Companies Fined in Washington Crane Collapse

A flawed engineering design was the cause of the Bellevue, Wash., tower-crane collapse in November that killed one person, a Department of Labor and Industries (L&I) investigation has determined.

The engineered foundation, by Magnusson Klemencic Associates of Seattle, was designed to withstand only about one-fourth of the pressures that the 210-foot tower crane actually required, L&I said recently. Operator error was not a factor. The investigation found the crane operator was well experienced and was operating the crane properly.

“The inadequate design of the tower-crane base clearly led to the collapse of the structure,” said Steve Cant, assistant director for L&I's Division of Occupational Safety and Health. “The problem was compounded by the failure of the general contractor to maintain and inspect the crane base in accordance with the manufacturer's specifications.”

The six-month investigation covered all aspects of the crane's construction and operation, including the possibility that strong winds may have weakened the crane. The department found no evidence that high winds the night before contributed to the tower-crane collapse. The cause of the collapse was metal fatigue of the steel base frame, which was not strong enough to support the working crane.

As a result of L&I's investigation, two firms are being cited for workplace-safety violations: Magnusson Klemencic Associates, the engineering firm that designed the base, was cited for failing to ensure that the design specifications met the specific recommendations of the crane manufacturer. The proposed penalty is $5,600.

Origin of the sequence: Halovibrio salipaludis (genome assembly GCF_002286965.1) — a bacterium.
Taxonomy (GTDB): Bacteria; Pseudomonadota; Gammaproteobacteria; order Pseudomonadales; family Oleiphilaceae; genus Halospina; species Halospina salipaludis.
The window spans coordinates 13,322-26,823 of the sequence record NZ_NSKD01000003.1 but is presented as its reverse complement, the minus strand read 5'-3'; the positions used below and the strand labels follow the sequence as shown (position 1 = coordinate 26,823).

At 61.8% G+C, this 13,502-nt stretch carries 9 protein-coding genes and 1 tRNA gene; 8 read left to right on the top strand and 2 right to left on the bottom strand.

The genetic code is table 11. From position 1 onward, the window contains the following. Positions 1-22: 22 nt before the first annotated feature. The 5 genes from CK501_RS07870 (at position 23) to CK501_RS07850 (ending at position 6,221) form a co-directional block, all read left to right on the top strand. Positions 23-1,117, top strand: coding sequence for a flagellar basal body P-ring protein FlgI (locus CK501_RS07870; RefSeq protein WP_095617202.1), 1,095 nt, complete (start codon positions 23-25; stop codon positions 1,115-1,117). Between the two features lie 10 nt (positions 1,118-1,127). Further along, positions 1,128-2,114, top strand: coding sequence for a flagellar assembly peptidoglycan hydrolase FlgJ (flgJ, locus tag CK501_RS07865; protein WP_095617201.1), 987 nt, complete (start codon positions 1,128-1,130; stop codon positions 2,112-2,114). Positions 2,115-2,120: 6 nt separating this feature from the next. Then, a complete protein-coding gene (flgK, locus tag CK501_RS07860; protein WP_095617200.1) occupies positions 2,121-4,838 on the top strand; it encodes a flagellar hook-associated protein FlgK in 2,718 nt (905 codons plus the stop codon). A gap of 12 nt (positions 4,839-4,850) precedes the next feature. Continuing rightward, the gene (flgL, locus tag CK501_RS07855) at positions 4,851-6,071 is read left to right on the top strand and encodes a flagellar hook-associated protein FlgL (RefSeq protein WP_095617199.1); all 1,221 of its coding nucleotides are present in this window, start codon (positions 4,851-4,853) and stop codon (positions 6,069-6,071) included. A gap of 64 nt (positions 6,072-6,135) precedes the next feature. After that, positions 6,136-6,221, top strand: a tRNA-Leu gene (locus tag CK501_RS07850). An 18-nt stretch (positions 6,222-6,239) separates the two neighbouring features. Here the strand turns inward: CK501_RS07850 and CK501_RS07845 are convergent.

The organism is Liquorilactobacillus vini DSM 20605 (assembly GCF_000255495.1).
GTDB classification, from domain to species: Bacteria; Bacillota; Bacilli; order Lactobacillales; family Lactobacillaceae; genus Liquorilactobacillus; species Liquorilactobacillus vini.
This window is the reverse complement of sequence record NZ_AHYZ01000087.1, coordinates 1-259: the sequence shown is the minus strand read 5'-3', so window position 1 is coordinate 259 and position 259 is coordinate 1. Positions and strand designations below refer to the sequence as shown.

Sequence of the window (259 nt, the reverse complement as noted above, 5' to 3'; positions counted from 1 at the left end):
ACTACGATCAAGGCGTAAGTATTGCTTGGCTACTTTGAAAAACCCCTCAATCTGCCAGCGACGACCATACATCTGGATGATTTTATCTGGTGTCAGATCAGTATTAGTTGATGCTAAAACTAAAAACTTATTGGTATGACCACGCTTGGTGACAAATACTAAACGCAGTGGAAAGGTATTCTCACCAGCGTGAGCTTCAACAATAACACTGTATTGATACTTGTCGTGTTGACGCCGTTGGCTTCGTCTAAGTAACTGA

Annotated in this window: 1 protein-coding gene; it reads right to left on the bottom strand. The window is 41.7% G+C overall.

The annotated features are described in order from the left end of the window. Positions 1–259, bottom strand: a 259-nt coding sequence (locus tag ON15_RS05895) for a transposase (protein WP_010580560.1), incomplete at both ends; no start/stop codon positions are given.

Lease Crutcher Lewis, the general contractor for the Tower 333 project, was cited for failing to conduct periodic inspections to determine that the crane's deflection limits were not exceeded as specified by the manufacturer. The proposed penalty is $5,600. Lease Crutcher Lewis was also cited for attaching to the tower crane structure advertising banners that exceeded the size recommended by the manufacturer. Oversized signage could potentially affect the control and operation of the crane. The proposed penalty is $3,600.

According to a recent article in the Seattle Post-Intelligencer, MKA will file an appeal. Lease Crutcher Lewis planned to review the report before deciding if it would appeal.

The collapse of the crane prompted the Legislature to enact new laws establishing a construction-crane-certification program and a crane-operator-certification program, which will be administered by L&I.

“We're pleased that Gov. Chris Gregoire and the Legislature enacted changes in the oversight of construction cranes, because this kind of tragedy, in which workers and innocent bystanders could be at risk, should not happen again,” said Cant.

Cant said L&I specifically asked that the new construction-crane legislation include a provision that, in any non-standard tower crane base, an independent professional engineer must review and approve the plans.

The Bellevue crane's base design was unusual in that a typical standard construction-crane base would be a poured concrete pad in which crane anchors would be embedded. The base structure designed for this crane consisted of a configuration of steel I-beams welded and bolted together as an H-frame and attached through a set of collars to four concrete pillars.

Non‑standard bases are necessary in some situations, and they can be engineered to ensure structural integrity and safety. However, in this case the base system design was not strong enough to support all the possible critical load combinations. It needed to be at least four times stronger to operate safely.